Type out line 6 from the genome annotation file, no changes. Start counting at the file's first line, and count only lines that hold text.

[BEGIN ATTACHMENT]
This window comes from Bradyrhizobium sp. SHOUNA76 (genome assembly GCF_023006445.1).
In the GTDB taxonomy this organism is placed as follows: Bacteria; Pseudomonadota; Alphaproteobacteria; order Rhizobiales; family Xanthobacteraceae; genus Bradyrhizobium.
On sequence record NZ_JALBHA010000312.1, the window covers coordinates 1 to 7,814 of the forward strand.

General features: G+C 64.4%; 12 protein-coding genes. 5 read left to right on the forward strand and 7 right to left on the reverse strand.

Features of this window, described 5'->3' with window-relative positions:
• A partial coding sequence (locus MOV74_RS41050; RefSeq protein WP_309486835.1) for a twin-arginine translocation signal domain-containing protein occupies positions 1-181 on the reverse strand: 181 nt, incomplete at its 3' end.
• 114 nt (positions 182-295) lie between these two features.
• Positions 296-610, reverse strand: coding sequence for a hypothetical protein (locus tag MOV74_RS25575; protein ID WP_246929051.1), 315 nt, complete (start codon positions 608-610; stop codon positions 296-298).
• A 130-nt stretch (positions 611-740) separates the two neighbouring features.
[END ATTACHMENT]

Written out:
• A partial coding sequence (locus MOV74_RS41050; RefSeq protein WP_309486835.1) for a twin-arginine translocation signal domain-containing protein occupies positions 1-181 on the reverse strand: 181 nt, incomplete at its 3' end.